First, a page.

More than two dozen internal rules for the Khmer Rouge tribunal were refined this week, further speeding tasks of the hybrid courts, officials announced Friday at the close of a biannual meeting.
In their fifth plenary session, judges and prosecutors decided on amendments to 27 of the internal rules of the court that “reflect efforts at harmonization,” in an effort “to streamline and expedite court proceedings,” the judicial officers said in a statement.
Tribunal spokesman Reach Sambath said the amendments were important for improving tribunal proceedings.
“National and international judges and prosecutors passed the amendments in some of the internal rules to work on advancing the success of their work in the court in the upcoming period,” he said.
The jurists met amid lingering concerns the tribunal could see its funding disappear if donors do not contribute more. But that has been made difficult, with allegations of corruption and mismanagement still dogging the court, even as its first trial, for prison chief Kaing Kek Iev, approaches.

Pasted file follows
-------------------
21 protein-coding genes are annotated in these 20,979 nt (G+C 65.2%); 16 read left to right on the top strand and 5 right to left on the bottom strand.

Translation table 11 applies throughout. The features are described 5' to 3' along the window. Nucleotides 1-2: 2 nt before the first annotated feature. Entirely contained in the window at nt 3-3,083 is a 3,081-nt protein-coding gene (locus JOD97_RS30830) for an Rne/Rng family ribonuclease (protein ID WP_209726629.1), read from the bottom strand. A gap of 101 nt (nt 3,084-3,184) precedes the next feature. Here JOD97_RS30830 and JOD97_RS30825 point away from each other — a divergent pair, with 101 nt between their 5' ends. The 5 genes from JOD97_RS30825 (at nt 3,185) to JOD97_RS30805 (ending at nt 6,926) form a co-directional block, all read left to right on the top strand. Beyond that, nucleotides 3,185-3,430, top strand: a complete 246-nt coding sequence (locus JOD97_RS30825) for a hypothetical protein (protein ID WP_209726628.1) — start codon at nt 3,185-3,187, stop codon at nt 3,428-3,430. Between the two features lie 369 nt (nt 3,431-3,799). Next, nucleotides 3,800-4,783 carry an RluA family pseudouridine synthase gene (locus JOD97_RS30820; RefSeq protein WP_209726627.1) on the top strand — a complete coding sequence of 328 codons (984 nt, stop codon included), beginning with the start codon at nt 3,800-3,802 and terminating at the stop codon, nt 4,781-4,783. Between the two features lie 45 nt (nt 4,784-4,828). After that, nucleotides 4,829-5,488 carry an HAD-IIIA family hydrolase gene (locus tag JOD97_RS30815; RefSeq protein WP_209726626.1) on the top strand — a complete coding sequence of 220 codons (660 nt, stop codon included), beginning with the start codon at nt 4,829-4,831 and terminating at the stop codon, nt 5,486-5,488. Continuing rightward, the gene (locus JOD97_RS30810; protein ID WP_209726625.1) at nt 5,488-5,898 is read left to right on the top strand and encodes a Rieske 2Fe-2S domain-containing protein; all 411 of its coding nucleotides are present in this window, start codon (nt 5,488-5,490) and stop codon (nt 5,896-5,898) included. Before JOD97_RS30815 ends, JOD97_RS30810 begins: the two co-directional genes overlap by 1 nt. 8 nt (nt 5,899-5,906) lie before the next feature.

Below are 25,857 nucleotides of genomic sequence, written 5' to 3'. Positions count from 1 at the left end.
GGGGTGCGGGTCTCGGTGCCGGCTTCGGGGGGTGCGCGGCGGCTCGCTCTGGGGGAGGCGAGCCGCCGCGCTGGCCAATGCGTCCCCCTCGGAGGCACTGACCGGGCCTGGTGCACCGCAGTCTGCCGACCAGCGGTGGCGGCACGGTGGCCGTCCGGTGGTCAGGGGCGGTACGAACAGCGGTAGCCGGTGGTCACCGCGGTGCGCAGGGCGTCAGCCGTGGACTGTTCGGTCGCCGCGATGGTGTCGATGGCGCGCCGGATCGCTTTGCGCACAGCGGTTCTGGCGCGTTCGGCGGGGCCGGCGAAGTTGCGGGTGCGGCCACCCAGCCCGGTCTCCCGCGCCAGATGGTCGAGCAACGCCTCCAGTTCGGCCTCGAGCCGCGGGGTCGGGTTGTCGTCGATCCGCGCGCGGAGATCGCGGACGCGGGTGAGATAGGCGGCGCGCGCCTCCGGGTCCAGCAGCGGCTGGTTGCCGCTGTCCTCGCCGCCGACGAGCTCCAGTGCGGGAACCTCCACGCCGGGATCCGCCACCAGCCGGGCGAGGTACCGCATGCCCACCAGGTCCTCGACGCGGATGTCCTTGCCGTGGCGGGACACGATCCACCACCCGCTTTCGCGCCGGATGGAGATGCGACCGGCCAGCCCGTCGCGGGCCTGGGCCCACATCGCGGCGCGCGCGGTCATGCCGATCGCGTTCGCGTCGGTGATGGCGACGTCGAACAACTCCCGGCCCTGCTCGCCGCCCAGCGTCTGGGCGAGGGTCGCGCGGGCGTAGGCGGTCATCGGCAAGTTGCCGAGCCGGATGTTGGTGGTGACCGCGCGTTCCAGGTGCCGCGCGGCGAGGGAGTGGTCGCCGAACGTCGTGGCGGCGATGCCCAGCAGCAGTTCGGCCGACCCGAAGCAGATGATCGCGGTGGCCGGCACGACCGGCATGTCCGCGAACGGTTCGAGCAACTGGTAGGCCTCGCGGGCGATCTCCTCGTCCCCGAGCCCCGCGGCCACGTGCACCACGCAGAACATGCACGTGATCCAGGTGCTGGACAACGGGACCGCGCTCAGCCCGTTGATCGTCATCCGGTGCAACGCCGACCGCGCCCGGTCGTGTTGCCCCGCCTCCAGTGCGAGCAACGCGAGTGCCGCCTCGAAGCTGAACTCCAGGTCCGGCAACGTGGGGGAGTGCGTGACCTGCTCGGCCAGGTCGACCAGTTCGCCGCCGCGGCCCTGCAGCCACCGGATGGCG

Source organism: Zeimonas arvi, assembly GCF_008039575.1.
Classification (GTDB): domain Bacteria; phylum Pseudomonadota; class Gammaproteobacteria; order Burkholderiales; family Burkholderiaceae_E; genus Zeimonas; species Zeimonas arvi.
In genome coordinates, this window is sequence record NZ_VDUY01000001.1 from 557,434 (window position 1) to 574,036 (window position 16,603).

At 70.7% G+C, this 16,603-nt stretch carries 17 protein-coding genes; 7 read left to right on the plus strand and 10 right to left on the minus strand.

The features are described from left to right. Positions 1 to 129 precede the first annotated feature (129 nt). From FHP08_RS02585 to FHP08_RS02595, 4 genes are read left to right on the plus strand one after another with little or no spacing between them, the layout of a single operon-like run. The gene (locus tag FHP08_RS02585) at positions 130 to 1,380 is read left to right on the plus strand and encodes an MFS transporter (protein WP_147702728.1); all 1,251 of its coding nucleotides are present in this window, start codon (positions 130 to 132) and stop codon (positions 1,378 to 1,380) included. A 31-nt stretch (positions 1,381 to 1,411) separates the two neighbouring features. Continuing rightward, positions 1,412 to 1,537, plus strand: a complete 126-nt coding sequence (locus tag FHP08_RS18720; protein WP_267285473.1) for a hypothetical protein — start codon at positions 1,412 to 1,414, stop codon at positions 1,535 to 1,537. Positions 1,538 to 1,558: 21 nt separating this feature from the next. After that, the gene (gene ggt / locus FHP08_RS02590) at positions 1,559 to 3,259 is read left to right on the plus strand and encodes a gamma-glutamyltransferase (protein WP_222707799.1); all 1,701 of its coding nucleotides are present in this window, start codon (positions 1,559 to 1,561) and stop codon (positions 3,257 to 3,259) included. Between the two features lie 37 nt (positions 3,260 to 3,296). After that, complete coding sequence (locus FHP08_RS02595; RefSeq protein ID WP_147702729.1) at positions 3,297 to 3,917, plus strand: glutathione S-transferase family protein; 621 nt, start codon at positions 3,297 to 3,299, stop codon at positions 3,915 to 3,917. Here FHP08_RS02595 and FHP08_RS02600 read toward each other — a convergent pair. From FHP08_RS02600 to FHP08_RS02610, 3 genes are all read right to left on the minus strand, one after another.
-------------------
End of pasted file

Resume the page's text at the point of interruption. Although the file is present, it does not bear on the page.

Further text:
Lath Ky, a coordinator at the tribunal for the rights group Adhoc, told VOA Khmer the results of the meeting were not completely acceptable.
“There are some negatives,” he said. “According to the results of the amendments, the Khmer Rouge tribunal does not encourage the participation of civil parties in tribunal process. I am very concerned about the participation of the civil parties, which is likely restricted or reduced.”
The new rules will hasten the accreditation of investigators and the calling of witnesses, among other streamlining procedures, including improving appeals to the Supreme Court Chamber of the special court.
The officers were also briefed on the “trial management challenges” of having so many victims filing for court proceedings, the statement said.